Hello – Silence Speaks More – Kelly Adams here. Today we would like to discuss the dynamics of a herd and what being in a herd really means. If you have ever had the opportunity to watch a herd of horses you will notice that their relationships are in a constant state of change. There are always the same one or two that are “in charge” and there is always a pecking order. There are also separate groups that stick together keeping apart from the whole. Over the course of a day the pecking order changes as well as the different members of the various groups. Some days the herd will pick out one member to chase off and this is also in constant flux.
This past winter we had the leaders “turn” on one little mare. They spent all day chasing her off. She had been in the same field with them for years and all of a sudden she was not welcome. It was also interesting that when she tried to connect with a group a member of that group would also chase her off that day. We thought everyone would settle down but by the end of the day we had to remove her from the field.
If you have ever watched a playground at recess or in the park on the weekend, kids are the exact same way. This doesn’t stop with the kids. In adult life we call it office politics or even worse “personality conflicts”. Always it is a bully pushing their weight around. The location doesn’t matter; it could be in the field, playground, or office – it is always a bully looking for attention and dominance. Always on the receiving end of the abuse is a person, or horse, that knows they are on the receiving end of unfair abuse and are just trying to fit in. As stewards of any group each of us is associated with we must pay attention to the dynamics behind the actions. Frequently the actions are only the result of where the real problems lie.
In the case of our little mare we took a close look at her and discovered that she had a bunch of burrs in her tail and couldn’t pick her tail up far enough when she urinated. Her scent had changed and she became “different” in the eyes of the leaders of the herd. The rest of the herd didn’t want to “get involved” so stood off and allowed the little mare to be run off by the leaders. We cleaned her tail and put her in with some other pregnant mares and she is getting along well in the new herd. Many times looking beyond the “big” problem and noticing the little things we can easily change the situation for the better in the herd.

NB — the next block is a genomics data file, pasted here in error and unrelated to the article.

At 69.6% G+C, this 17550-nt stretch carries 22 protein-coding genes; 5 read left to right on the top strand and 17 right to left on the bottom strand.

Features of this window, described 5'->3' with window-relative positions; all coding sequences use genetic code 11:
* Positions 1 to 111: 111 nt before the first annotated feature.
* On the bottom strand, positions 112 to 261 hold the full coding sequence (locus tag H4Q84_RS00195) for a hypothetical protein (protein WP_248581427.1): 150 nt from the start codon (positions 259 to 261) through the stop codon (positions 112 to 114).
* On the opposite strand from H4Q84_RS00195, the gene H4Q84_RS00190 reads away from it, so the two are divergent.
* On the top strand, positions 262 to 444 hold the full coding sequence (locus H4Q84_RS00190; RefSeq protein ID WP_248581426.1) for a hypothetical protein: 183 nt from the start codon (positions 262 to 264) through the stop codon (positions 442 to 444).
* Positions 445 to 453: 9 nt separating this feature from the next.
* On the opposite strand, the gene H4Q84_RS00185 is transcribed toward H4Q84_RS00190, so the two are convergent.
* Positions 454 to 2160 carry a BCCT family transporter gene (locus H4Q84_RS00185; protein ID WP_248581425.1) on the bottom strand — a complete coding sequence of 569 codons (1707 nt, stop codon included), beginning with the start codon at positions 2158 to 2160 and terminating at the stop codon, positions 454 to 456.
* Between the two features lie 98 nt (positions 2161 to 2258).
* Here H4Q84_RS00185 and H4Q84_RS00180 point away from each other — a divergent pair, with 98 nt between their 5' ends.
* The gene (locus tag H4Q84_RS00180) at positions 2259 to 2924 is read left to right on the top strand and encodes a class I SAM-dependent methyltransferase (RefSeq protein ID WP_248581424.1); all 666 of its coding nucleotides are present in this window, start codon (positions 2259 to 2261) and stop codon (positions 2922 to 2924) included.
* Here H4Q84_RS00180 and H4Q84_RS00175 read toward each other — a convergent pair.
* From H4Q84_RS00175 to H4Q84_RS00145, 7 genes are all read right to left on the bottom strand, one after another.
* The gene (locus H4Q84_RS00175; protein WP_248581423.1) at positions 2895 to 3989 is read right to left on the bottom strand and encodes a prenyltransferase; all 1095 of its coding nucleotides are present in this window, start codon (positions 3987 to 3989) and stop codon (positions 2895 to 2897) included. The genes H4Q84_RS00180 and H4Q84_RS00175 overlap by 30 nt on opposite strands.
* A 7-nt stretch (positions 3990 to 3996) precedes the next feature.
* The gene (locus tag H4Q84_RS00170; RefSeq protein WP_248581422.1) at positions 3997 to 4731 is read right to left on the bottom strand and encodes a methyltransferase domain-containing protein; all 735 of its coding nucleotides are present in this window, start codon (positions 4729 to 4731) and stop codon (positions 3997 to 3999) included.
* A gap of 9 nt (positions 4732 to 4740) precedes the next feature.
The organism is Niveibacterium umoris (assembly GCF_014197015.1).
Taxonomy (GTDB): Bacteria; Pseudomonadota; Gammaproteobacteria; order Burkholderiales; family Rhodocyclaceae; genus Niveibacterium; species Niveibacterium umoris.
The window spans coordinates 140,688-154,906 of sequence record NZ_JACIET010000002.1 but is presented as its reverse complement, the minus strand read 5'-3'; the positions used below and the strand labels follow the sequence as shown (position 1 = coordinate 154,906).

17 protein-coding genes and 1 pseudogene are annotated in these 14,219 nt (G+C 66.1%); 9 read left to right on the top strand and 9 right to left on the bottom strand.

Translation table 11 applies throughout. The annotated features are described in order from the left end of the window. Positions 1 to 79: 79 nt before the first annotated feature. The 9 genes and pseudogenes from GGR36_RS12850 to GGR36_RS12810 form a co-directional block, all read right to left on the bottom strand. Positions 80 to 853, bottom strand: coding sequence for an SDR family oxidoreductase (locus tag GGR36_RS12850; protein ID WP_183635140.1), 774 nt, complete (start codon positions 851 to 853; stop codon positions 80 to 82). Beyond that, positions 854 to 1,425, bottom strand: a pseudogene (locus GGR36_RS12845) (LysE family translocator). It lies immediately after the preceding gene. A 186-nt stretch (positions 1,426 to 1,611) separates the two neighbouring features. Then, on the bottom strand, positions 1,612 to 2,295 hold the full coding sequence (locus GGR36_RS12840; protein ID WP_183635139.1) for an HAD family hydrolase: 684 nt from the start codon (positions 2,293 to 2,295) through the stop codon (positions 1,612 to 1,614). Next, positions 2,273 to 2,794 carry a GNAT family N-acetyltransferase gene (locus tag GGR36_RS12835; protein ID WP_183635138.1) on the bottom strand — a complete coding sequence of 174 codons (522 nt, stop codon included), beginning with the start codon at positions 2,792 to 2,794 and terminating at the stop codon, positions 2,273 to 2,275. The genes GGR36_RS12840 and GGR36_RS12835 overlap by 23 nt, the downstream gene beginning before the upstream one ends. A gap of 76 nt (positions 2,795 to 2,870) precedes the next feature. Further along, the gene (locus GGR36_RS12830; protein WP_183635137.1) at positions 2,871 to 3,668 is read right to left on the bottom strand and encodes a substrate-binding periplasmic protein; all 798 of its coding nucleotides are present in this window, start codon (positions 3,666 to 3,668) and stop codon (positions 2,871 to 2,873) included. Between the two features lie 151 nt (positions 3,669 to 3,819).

People frequently come to us for advice. They have one horse at home and are worried about that horse being lonely. Some of these people spend lots of time with their horse and don’t understand that they have become that horse’s herd. Yes horses are herd animals but many people forget that horses are very happy with their herd of people. In the wild many horse are required for a herd. This is the only way the herd can provide safety and stability. When an animal is “domesticated” people become important and truly become part of the herd. They don’t need to bring a “friend” into the environment because the horse is happy and fulfilled with the family being their herd.
In other cases there was a happy and healthy relationship with the horse being alone and they got their horse a “friend”. After that they began having problems with their horse. Unknowingly the people had changed their herd’s dynamics. By introducing another horse they did not have time for both horses. With this change in attention the horses became “herd bound”. What we mean by “herd bound” is that the horses become so attached to each other and with the decreased attention the horses don’t want to leave each other. Trying to take one horse from the field causes worry and panic. Their attention is so focused on the horse left behind they can’t concentrate on their job. If you don’t have the time to take care of one horse why would you get more?
In all situations of dysfunction step away and look at the whole picture. Don’t rely on what other people say – take a good hard look at what is really going on. Have the herd dynamics changed in the field, playground, or office? Frequently the “problem” is left alone and the herd suffers. Take a good look at the problem and find a way to change that dynamic. Of most importance is the greater good for all.
Thank you kindly for listening to this old horseman.
Kelly & Heidi Adams have been in the horse industry since 1978. Over the years we have been blessed with exceptional horses, clients, and friends. The lessons we have learned we share with you here.